Here is a picture of the market place where there is an open market set up here every Tuesday and Saturday morning. Festivals are also hosted here.

This is a pic of one of the streets where we go shopping. The shops put out their sale items to try to entice buyers... A good strategy!

On the agenda for this week: planning for Thanksgiving! Kathy, Kaija, and I have decided to attempt to cook a whole Thanksgiving meal. Wish us luck!

Vegan Pancakes!

Sunday, 13 November 2005
I finally located all the ingredients necessary for making pancakes and, this morning, I gave it a shot. They actually turned out well, despite not having a pancake flipper, and were quite lecker :-) The only think that was kind of annoying was that the soymilk I bought was vanilla flavored and it had an extreme vanilla taste. This made my pancakes taste a little too much like vanilla. Oh well, next time I’ll use more water and less soymilk.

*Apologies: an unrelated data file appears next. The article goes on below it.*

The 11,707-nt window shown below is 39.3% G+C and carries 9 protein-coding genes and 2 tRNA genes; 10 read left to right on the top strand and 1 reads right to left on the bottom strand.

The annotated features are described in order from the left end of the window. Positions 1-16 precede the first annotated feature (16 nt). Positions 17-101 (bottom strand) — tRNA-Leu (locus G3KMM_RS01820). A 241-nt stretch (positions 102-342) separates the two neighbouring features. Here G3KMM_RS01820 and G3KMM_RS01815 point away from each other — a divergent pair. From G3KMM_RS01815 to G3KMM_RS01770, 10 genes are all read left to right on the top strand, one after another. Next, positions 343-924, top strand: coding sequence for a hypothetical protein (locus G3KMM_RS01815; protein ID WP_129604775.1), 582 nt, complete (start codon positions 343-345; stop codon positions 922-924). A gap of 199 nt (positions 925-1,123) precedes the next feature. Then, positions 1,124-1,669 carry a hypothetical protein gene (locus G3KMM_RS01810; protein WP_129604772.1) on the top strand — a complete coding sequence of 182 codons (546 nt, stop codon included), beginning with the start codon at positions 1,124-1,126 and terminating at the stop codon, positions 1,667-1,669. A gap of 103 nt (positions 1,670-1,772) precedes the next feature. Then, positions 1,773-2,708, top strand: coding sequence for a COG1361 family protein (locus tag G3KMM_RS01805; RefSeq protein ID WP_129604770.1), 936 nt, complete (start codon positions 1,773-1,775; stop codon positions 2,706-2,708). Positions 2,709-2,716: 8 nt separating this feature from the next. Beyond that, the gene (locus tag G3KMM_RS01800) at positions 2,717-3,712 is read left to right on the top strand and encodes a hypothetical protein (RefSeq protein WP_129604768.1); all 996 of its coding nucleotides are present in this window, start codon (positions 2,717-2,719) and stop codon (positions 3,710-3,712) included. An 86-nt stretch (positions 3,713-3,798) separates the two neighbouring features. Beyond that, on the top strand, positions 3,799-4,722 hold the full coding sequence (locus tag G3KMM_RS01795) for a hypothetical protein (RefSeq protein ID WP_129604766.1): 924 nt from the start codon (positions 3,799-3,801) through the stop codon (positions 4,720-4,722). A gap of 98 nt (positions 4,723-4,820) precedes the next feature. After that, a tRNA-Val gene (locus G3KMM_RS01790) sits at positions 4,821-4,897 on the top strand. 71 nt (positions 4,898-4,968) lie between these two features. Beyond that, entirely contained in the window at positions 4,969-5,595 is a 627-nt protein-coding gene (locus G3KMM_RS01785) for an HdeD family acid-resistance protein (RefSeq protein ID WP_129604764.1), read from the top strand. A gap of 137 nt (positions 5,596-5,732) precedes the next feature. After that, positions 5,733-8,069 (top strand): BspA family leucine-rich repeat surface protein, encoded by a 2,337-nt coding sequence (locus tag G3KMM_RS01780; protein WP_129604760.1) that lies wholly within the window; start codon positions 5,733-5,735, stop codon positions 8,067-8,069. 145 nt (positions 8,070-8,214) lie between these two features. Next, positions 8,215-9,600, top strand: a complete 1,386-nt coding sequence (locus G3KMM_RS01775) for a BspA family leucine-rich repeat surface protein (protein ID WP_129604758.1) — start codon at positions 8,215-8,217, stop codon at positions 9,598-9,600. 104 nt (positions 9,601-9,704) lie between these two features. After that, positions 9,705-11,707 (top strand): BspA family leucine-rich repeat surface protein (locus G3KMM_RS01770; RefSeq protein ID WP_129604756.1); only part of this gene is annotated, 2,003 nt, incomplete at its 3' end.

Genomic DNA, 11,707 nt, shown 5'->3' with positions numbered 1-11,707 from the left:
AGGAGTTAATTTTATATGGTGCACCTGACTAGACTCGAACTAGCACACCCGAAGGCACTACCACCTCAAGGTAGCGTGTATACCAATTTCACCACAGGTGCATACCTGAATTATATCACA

Yesterday I hung out with Christina (exchange student to Coe, Fall 2004). She picked me up and we went to Neustadt for a little shopping. We then went to the Hamback Castle that is situated up on a hill just outside the city. I was happy that she suggested this because I have been wanting to visit the castle for a while. It is visible from the train between Neustadt and Landau so I have seen it several times. I’ve been curious. It is actually pretty small and not a fancy castle at all. It was still interesting to visit non-the less because there is so much history surrounding it. The whole inside has been modernized and turned into a museum/wedding chapel. I found out that the castle was owned, at one point, by the royalty in Speyer in the 1100s. Around the 1830s there was a protest held at the castle because of political unrest. Not just in France but all over Europe there was political unrest because so many people were being repressed by their governments. This Palatinate region (I think that is what it is called) in the southwest was under the control of France. The people were unhappy with this. They wanted a united Germany with more freedoms. The region eventually came under the control of royalty in Bayern (Bavaria) but the people continued to be repressed. On the 27th of May, 1832 there was a demonstration held at the castle called the “Hambach Festival.” Influenced by the ideas of the French Revolution, about 30,000 people gathered around the castle to petition for freedoms such as free trade and freedom of the press. They also desired a united Germany. Today the demands of this protest have been implemented as far as possible. Today Hamback Castle is remembered as a symbol of the development of democracy in Germany.